As regular CFZ-watchers will know, for some time Corinna has been doing a column for Animals & Men and a regular segment on On The Track... particularly about out-of-place birds and rare vagrants. There seem to be more and more bird stories from all over the world hitting the news these days so, to make room for them all - and to give them all equal and worthy coverage - she has set up this new blog to cover all things feathery and Fortean.

Saturday 14 June 2014

Modern Bird Genes Have Potential To Cause A Pandemic Similar To 1918 Spanish Flu

June 12, 2014

Lawrence LeBlond for – Your Universe Online

Avian bird flu strains that exist today share very similar characteristics with the deadly 1918 Spanish Flu strain that killed nearly five percent of the world’s population. That flu virus pandemic was the worst outbreak ever recorded and new research has found that only a few amino acids separate viral proteins currently found in bird populations from those that existed during the 1918 virus. The new evidence suggests a similar deadly virus may emerge in the near future.

Publishing a paper in the journal Cell Host & Microbe, an international team of researchers searched public databases to identify eight genes from influenza viruses isolated from wild ducks that possess remarkable genetic similarities to the genes that made up the 1918 pandemic flu virus. The Spanish Flu infected some 500 million people around the world, killing an estimated 40 million of them.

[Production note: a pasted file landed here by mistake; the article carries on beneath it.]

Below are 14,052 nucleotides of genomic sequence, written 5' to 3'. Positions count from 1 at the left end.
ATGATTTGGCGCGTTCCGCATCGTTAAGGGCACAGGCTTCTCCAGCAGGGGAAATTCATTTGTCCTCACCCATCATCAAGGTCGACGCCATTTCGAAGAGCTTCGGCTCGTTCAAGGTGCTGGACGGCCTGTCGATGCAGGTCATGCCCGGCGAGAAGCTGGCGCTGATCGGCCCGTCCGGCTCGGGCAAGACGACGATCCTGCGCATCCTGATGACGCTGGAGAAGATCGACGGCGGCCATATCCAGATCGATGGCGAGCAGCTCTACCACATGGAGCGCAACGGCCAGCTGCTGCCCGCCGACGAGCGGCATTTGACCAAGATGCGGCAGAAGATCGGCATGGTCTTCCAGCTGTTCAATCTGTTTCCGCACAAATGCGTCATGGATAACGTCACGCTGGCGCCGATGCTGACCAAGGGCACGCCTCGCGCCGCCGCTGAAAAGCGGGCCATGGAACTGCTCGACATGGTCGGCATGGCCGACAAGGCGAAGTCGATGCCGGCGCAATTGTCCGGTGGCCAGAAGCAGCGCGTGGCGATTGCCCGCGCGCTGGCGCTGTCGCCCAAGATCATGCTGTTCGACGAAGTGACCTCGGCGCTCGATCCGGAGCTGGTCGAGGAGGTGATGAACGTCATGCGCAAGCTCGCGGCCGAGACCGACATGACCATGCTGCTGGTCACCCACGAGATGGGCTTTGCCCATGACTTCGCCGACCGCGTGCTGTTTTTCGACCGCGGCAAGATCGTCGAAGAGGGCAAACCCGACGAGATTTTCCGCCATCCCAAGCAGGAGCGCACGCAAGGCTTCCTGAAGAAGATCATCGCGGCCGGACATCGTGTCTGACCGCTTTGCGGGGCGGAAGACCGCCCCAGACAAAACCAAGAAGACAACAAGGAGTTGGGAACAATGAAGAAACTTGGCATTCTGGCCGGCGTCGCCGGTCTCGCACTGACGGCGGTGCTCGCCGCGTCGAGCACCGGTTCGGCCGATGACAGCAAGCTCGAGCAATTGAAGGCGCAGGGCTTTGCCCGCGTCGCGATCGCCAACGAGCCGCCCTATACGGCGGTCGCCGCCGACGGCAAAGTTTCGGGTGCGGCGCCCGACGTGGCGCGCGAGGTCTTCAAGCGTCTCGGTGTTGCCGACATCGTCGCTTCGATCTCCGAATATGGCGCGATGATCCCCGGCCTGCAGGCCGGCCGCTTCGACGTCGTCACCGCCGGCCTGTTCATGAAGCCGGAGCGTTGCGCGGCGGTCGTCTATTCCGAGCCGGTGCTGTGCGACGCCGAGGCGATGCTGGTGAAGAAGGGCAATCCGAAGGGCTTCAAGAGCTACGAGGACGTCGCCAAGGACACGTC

Led by Yoshihiro Kawaoka, an international expert on influenza from the University of Wisconsin-Madison, the new work shows “there are gene pools in nature that have the potential to cause a severe pandemic in the future.”

“Because avian influenza viruses in nature require only a few changes to adapt to humans and cause a pandemic, it is important to understand the mechanisms involved in adaptation and identify the key mutations so we can be better prepared,” Kawaoka said in a statement. “Research findings like this help us assess the risk of outbreaks and could contribute to routine surveillance of influenza viruses.”

To assess the risk posed by a virus that could acquire all eight of the 1918 flu genes, Kawaoka and colleagues used reverse genetics methods to generate a virus that differed from the Spanish Flu virus by only three percent of the amino acids that make the virus proteins. They discovered the resulting virus was more pathogenic in mice and ferrets than a typical avian flu virus, but was not as pathogenic as the 1918 virus and did not transmit via respiratory droplets, the typical mode of flu transmission.

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